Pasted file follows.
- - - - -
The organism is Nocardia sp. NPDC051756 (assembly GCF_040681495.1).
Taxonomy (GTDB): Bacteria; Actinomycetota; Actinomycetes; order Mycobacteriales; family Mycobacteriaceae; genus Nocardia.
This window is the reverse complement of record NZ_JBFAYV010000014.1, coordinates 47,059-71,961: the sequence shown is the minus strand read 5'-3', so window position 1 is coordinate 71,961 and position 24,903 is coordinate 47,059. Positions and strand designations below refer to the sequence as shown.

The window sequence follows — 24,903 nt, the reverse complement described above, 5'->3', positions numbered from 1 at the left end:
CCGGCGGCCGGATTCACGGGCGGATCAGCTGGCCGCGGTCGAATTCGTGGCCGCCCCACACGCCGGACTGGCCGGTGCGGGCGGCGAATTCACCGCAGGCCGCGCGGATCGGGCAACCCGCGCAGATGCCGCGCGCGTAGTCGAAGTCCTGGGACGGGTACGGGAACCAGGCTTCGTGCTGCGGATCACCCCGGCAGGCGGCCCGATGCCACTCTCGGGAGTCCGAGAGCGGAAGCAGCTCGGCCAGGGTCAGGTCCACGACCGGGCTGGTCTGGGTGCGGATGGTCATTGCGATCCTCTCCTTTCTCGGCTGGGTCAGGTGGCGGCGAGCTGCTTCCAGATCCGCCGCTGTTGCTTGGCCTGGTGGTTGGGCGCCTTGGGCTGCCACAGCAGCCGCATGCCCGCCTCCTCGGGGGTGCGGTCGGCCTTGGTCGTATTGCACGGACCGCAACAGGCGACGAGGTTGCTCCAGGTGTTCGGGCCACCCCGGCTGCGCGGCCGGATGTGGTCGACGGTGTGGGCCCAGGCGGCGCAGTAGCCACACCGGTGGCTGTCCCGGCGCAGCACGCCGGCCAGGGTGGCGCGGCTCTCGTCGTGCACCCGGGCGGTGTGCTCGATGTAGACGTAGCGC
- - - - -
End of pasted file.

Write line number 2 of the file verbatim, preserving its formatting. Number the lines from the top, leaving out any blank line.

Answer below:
Taxonomy (GTDB): Bacteria; Actinomycetota; Actinomycetes; order Mycobacteriales; family Mycobacteriaceae; genus Nocardia.